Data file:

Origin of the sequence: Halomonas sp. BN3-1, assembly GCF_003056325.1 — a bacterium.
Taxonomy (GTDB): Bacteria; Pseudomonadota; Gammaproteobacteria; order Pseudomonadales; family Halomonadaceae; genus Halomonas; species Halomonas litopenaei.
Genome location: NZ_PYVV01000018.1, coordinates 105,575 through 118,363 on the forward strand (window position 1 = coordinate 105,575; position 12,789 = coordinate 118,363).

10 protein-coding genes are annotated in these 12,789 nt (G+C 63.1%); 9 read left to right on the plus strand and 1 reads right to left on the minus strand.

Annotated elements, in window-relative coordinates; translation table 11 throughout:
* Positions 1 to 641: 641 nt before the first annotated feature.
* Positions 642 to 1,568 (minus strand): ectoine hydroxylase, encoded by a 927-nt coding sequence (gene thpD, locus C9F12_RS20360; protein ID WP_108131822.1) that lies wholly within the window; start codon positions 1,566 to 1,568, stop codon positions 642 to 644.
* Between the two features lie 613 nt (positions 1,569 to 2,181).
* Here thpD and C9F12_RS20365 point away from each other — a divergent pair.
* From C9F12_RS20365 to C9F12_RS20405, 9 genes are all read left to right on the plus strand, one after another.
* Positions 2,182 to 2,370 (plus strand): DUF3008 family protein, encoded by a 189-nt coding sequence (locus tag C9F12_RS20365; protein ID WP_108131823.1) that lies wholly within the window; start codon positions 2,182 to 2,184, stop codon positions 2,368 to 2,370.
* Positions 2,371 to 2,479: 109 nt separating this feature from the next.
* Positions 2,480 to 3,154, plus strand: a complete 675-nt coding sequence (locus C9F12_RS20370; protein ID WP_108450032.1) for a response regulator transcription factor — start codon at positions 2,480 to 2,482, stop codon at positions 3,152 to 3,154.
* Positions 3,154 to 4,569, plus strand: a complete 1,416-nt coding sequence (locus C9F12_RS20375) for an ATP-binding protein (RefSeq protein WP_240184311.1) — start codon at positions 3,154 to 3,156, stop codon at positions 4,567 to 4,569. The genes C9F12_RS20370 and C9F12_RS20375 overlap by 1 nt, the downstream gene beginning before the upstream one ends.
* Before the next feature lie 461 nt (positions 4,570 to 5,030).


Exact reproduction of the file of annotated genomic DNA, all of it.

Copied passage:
Origin of the sequence: Halomonas sp. BN3-1, assembly GCF_003056325.1 — a bacterium.
Taxonomy (GTDB): Bacteria; Pseudomonadota; Gammaproteobacteria; order Pseudomonadales; family Halomonadaceae; genus Halomonas; species Halomonas litopenaei.
Genome location: NZ_PYVV01000018.1, coordinates 105,575 through 118,363 on the forward strand (window position 1 = coordinate 105,575; position 12,789 = coordinate 118,363).

10 protein-coding genes are annotated in these 12,789 nt (G+C 63.1%); 9 read left to right on the plus strand and 1 reads right to left on the minus strand.

Annotated elements, in window-relative coordinates; translation table 11 throughout:
* Positions 1 to 641: 641 nt before the first annotated feature.
* Positions 642 to 1,568 (minus strand): ectoine hydroxylase, encoded by a 927-nt coding sequence (gene thpD, locus C9F12_RS20360; protein ID WP_108131822.1) that lies wholly within the window; start codon positions 1,566 to 1,568, stop codon positions 642 to 644.
* Between the two features lie 613 nt (positions 1,569 to 2,181).
* Here thpD and C9F12_RS20365 point away from each other — a divergent pair.
* From C9F12_RS20365 to C9F12_RS20405, 9 genes are all read left to right on the plus strand, one after another.
* Positions 2,182 to 2,370 (plus strand): DUF3008 family protein, encoded by a 189-nt coding sequence (locus tag C9F12_RS20365; protein ID WP_108131823.1) that lies wholly within the window; start codon positions 2,182 to 2,184, stop codon positions 2,368 to 2,370.
* Positions 2,371 to 2,479: 109 nt separating this feature from the next.
* Positions 2,480 to 3,154, plus strand: a complete 675-nt coding sequence (locus C9F12_RS20370; protein ID WP_108450032.1) for a response regulator transcription factor — start codon at positions 2,480 to 2,482, stop codon at positions 3,152 to 3,154.
* Positions 3,154 to 4,569, plus strand: a complete 1,416-nt coding sequence (locus C9F12_RS20375) for an ATP-binding protein (RefSeq protein WP_240184311.1) — start codon at positions 3,154 to 3,156, stop codon at positions 4,567 to 4,569. The genes C9F12_RS20370 and C9F12_RS20375 overlap by 1 nt, the downstream gene beginning before the upstream one ends.
* Before the next feature lie 461 nt (positions 4,570 to 5,030).